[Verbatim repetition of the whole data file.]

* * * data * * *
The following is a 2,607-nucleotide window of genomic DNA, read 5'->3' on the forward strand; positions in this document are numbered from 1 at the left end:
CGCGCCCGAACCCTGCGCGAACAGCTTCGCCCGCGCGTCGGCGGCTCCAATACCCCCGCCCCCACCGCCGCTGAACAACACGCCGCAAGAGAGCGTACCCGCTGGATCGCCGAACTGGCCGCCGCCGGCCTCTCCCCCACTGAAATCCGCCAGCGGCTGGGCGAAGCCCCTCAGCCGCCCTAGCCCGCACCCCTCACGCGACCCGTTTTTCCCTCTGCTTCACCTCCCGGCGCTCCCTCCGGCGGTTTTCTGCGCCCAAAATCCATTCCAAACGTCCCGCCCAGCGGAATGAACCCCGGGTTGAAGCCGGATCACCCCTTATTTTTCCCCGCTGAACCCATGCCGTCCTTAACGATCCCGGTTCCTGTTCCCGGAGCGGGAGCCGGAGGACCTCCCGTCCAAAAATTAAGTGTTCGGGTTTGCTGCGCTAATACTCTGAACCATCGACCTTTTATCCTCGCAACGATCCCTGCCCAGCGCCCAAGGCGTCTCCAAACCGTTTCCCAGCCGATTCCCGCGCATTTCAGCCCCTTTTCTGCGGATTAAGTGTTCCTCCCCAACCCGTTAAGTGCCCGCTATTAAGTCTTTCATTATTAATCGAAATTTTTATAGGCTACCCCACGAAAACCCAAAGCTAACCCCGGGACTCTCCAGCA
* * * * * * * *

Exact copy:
The following is a 2,607-nucleotide window of genomic DNA, read 5'->3' on the forward strand; positions in this document are numbered from 1 at the left end:
CGCGCCCGAACCCTGCGCGAACAGCTTCGCCCGCGCGTCGGCGGCTCCAATACCCCCGCCCCCACCGCCGCTGAACAACACGCCGCAAGAGAGCGTACCCGCTGGATCGCCGAACTGGCCGCCGCCGGCCTCTCCCCCACTGAAATCCGCCAGCGGCTGGGCGAAGCCCCTCAGCCGCCCTAGCCCGCACCCCTCACGCGACCCGTTTTTCCCTCTGCTTCACCTCCCGGCGCTCCCTCCGGCGGTTTTCTGCGCCCAAAATCCATTCCAAACGTCCCGCCCAGCGGAATGAACCCCGGGTTGAAGCCGGATCACCCCTTATTTTTCCCCGCTGAACCCATGCCGTCCTTAACGATCCCGGTTCCTGTTCCCGGAGCGGGAGCCGGAGGACCTCCCGTCCAAAAATTAAGTGTTCGGGTTTGCTGCGCTAATACTCTGAACCATCGACCTTTTATCCTCGCAACGATCCCTGCCCAGCGCCCAAGGCGTCTCCAAACCGTTTCCCAGCCGATTCCCGCGCATTTCAGCCCCTTTTCTGCGGATTAAGTGTTCCTCCCCAACCCGTTAAGTGCCCGCTATTAAGTCTTTCATTATTAATCGAAATTTTTATAGGCTACCCCACGAAAACCCAAAGCTAACCCCGGGACTCTCCAGCA